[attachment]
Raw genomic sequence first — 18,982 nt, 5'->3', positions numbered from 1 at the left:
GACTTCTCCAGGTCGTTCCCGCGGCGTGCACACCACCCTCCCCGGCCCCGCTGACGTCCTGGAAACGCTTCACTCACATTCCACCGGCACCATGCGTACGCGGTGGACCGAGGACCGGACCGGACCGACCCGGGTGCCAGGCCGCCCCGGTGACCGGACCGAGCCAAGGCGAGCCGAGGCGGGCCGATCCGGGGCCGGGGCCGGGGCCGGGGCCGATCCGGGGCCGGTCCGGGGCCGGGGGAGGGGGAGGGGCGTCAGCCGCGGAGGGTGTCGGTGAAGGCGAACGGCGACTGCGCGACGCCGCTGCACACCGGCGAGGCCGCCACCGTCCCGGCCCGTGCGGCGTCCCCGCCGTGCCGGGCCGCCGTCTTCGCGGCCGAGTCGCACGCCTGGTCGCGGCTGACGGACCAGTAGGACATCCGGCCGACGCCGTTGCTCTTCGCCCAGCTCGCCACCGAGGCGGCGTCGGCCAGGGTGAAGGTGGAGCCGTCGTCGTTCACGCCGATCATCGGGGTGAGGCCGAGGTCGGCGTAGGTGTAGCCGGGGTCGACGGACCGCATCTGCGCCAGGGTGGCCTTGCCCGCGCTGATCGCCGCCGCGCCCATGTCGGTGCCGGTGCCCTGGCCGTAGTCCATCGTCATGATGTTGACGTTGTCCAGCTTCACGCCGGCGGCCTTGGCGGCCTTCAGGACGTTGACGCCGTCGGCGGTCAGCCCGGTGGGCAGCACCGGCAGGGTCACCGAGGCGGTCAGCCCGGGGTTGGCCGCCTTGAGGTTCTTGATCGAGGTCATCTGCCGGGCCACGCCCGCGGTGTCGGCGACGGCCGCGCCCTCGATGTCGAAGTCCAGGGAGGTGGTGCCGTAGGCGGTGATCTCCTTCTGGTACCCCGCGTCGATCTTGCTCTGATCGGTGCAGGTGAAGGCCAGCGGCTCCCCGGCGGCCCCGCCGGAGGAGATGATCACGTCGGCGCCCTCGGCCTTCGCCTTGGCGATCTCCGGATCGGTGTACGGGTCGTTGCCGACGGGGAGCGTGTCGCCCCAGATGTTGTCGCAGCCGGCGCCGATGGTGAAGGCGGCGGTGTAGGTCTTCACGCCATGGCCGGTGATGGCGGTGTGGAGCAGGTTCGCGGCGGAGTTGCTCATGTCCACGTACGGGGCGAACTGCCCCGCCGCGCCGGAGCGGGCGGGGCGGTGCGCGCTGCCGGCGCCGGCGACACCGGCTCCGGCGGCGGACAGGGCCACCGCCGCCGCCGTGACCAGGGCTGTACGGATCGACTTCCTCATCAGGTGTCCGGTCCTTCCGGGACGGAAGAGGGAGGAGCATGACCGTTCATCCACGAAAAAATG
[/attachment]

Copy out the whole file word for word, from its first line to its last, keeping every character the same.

Raw genomic sequence first — 18,982 nt, 5'->3', positions numbered from 1 at the left:
GACTTCTCCAGGTCGTTCCCGCGGCGTGCACACCACCCTCCCCGGCCCCGCTGACGTCCTGGAAACGCTTCACTCACATTCCACCGGCACCATGCGTACGCGGTGGACCGAGGACCGGACCGGACCGACCCGGGTGCCAGGCCGCCCCGGTGACCGGACCGAGCCAAGGCGAGCCGAGGCGGGCCGATCCGGGGCCGGGGCCGGGGCCGGGGCCGATCCGGGGCCGGTCCGGGGCCGGGGGAGGGGGAGGGGCGTCAGCCGCGGAGGGTGTCGGTGAAGGCGAACGGCGACTGCGCGACGCCGCTGCACACCGGCGAGGCCGCCACCGTCCCGGCCCGTGCGGCGTCCCCGCCGTGCCGGGCCGCCGTCTTCGCGGCCGAGTCGCACGCCTGGTCGCGGCTGACGGACCAGTAGGACATCCGGCCGACGCCGTTGCTCTTCGCCCAGCTCGCCACCGAGGCGGCGTCGGCCAGGGTGAAGGTGGAGCCGTCGTCGTTCACGCCGATCATCGGGGTGAGGCCGAGGTCGGCGTAGGTGTAGCCGGGGTCGACGGACCGCATCTGCGCCAGGGTGGCCTTGCCCGCGCTGATCGCCGCCGCGCCCATGTCGGTGCCGGTGCCCTGGCCGTAGTCCATCGTCATGATGTTGACGTTGTCCAGCTTCACGCCGGCGGCCTTGGCGGCCTTCAGGACGTTGACGCCGTCGGCGGTCAGCCCGGTGGGCAGCACCGGCAGGGTCACCGAGGCGGTCAGCCCGGGGTTGGCCGCCTTGAGGTTCTTGATCGAGGTCATCTGCCGGGCCACGCCCGCGGTGTCGGCGACGGCCGCGCCCTCGATGTCGAAGTCCAGGGAGGTGGTGCCGTAGGCGGTGATCTCCTTCTGGTACCCCGCGTCGATCTTGCTCTGATCGGTGCAGGTGAAGGCCAGCGGCTCCCCGGCGGCCCCGCCGGAGGAGATGATCACGTCGGCGCCCTCGGCCTTCGCCTTGGCGATCTCCGGATCGGTGTACGGGTCGTTGCCGACGGGGAGCGTGTCGCCCCAGATGTTGTCGCAGCCGGCGCCGATGGTGAAGGCGGCGGTGTAGGTCTTCACGCCATGGCCGGTGATGGCGGTGTGGAGCAGGTTCGCGGCGGAGTTGCTCATGTCCACGTACGGGGCGAACTGCCCCGCCGCGCCGGAGCGGGCGGGGCGGTGCGCGCTGCCGGCGCCGGCGACACCGGCTCCGGCGGCGGACAGGGCCACCGCCGCCGCCGTGACCAGGGCTGTACGGATCGACTTCCTCATCAGGTGTCCGGTCCTTCCGGGACGGAAGAGGGAGGAGCATGACCGTTCATCCACGAAAAAATG